REVIEW: The Seven Deaths of Evelyn Hardcastle, Stuart Turton

Friday, 23 February 2018


How do you stop a murder that’s already happened? At a gala party thrown by her parents, Evelyn Hardcastle will be killed--again. She's been murdered hundreds of times, and each day, Aiden Bishop is too late to save her. Doomed to repeat the same day over and over, Aiden's only escape is to solve Evelyn Hardcastle's murder and conquer the shadows of an enemy he struggles to even comprehend--but nothing and no one are quite what they seem.

Fun fact: Seven Deaths of Evelyn Hardcastle was the first ARC that Netgalley ever granted me permission to read. So thank you to Netgalley for starting me off on my book-reviewing journey and frankly making my life. Over the past seven or so months it has been so difficult to see this book on my Kindle and on my Netgalley shelf and having to force myself to wait until it closer approached its publishing date to finally have the chance to read it.
But I have to say, unlike so many books before it, Seven Deaths of Evelyn Hardcastle was well worth all that time and anticipation I forced myself to suffer through. I mean, oh, my god, this book was sheer perfection. It was everything that I wanted it to be and more - part-Cluedo, part-Groundhog Day with the glittering atmosphere of The Great Gatsby, this book combined everything that I have wanted into a single piece of literature.
The premise is what sold me - Aiden having only a set amount of days to solve Evelyn Hardcastle’s murder, each of them being the same day, replayed over and over with the only difference being that Aiden switches from body to body, allowing him the opportunity to gather information by seeing different perspectives of the same events.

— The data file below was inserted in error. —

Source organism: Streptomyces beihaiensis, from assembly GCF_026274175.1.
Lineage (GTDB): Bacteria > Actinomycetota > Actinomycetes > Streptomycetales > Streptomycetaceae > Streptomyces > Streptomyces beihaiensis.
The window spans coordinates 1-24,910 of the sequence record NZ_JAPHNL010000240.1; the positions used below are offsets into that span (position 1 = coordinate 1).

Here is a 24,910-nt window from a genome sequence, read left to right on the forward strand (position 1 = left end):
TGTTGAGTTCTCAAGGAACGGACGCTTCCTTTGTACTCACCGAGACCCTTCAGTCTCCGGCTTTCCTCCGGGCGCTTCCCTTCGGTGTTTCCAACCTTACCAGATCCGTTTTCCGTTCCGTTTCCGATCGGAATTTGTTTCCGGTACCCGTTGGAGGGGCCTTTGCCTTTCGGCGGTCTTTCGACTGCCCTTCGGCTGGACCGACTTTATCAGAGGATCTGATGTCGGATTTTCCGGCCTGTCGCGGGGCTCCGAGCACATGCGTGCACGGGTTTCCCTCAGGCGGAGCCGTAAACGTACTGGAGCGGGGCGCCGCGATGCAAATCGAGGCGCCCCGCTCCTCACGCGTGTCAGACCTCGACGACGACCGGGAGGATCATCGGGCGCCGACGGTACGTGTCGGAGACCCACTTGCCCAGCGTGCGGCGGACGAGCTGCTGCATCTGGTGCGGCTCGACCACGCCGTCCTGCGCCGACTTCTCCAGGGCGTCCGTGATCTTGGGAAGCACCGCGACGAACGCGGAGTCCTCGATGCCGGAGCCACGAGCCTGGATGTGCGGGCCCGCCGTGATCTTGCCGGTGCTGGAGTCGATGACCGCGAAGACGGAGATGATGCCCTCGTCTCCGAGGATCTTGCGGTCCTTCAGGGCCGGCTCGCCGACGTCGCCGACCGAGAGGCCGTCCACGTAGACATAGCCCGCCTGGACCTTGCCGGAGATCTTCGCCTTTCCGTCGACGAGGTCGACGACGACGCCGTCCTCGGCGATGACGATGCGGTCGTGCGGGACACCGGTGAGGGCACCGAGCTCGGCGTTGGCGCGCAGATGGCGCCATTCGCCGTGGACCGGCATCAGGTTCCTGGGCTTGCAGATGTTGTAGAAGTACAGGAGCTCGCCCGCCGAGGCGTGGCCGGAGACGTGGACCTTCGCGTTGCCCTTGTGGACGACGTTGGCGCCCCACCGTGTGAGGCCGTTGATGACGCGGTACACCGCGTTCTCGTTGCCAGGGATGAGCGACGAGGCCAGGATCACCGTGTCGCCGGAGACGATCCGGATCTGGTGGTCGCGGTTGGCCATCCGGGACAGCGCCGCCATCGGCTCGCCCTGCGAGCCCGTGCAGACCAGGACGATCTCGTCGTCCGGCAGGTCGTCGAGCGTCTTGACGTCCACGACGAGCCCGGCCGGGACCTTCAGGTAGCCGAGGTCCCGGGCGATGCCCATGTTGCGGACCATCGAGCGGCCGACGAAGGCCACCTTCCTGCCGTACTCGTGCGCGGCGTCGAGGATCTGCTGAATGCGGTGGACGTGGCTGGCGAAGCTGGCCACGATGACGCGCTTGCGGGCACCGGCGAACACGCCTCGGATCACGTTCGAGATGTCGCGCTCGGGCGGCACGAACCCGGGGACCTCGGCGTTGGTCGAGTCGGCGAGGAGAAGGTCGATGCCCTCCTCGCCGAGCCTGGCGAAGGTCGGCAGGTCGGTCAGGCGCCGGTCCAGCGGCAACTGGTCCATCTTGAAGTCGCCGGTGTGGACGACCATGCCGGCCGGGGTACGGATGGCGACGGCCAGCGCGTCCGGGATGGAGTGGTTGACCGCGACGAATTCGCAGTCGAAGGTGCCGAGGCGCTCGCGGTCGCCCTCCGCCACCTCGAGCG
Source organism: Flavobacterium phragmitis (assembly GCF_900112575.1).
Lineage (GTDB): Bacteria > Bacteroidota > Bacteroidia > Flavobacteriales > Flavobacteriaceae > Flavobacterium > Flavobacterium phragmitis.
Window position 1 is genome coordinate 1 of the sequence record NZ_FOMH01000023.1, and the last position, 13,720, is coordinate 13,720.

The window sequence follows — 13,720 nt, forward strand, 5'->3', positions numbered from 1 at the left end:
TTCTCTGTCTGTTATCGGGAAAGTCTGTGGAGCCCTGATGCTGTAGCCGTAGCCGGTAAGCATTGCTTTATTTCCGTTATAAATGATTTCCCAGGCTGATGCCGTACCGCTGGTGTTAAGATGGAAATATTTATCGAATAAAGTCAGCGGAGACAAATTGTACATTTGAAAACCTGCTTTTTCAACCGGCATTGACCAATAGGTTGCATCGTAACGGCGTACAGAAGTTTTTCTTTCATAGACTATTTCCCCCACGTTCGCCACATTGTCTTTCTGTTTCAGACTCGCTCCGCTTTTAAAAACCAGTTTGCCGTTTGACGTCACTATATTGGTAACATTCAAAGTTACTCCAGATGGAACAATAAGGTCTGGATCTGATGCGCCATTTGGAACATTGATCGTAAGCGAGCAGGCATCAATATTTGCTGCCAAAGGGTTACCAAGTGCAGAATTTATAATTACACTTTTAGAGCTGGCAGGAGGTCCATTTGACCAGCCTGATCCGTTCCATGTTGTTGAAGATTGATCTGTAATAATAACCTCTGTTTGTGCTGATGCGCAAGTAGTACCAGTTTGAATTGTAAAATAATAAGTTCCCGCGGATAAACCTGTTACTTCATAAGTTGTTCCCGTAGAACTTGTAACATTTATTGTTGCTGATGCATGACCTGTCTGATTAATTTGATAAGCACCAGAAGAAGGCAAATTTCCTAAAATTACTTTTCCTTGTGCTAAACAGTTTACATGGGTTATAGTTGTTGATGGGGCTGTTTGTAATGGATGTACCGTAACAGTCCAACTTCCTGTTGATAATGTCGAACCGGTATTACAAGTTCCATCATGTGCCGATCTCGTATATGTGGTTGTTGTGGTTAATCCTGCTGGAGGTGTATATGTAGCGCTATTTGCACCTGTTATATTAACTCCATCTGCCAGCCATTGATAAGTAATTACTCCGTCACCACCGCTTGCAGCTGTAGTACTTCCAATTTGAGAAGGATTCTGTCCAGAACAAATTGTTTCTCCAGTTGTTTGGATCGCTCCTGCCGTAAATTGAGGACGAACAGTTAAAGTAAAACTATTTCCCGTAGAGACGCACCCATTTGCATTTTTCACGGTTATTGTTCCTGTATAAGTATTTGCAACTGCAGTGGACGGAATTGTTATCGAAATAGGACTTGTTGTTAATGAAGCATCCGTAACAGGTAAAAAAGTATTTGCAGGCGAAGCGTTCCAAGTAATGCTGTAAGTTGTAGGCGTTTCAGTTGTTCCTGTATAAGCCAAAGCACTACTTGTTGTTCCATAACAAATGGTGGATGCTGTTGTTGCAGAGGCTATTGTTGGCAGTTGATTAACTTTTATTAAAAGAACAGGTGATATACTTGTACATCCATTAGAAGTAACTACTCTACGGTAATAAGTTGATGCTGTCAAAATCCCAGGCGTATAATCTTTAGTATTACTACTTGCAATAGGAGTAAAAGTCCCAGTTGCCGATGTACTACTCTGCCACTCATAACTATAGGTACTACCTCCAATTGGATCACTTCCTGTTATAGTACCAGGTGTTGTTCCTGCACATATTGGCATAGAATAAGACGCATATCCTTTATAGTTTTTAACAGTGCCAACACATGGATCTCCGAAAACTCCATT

Wow, just wow. 
I loved the amazingly-bad film, Happy Death Day, that was released early last year that followed a similar structure, only that was set in modern-day in university, and I think that I may have found my perfect genre. 
I mean, it’s a very specific subset of a genre, but one all the same.
It’s not a book that the reader can drift away off into their heads whilst consuming, but if you’re reading a book and that happens, surely it’s not very good? Pay attention, my loves, because the smallest clues may hold the biggest answers. And isn’t that the most fabulous thing about this genre? The way that the author weaves every single minute detail in a way that you do not realise that you have all of the answers until the very last moment. It takes a huge amount of subtly, skill and precision for this to be done well and holy shit, Stuart Turton absolutely nails it.
Have I found a new Ride or Die? You bet I have.

Thanks to NetGalley and the publisher for sending me a copy of this book in exchange for an honest review.

Head on over to http://bit.ly/2y7JSWV for this book, as well as all of the others featured in my reviews, complete with the added bonuses of free worldwide shipping and bringing a little joy to my life.

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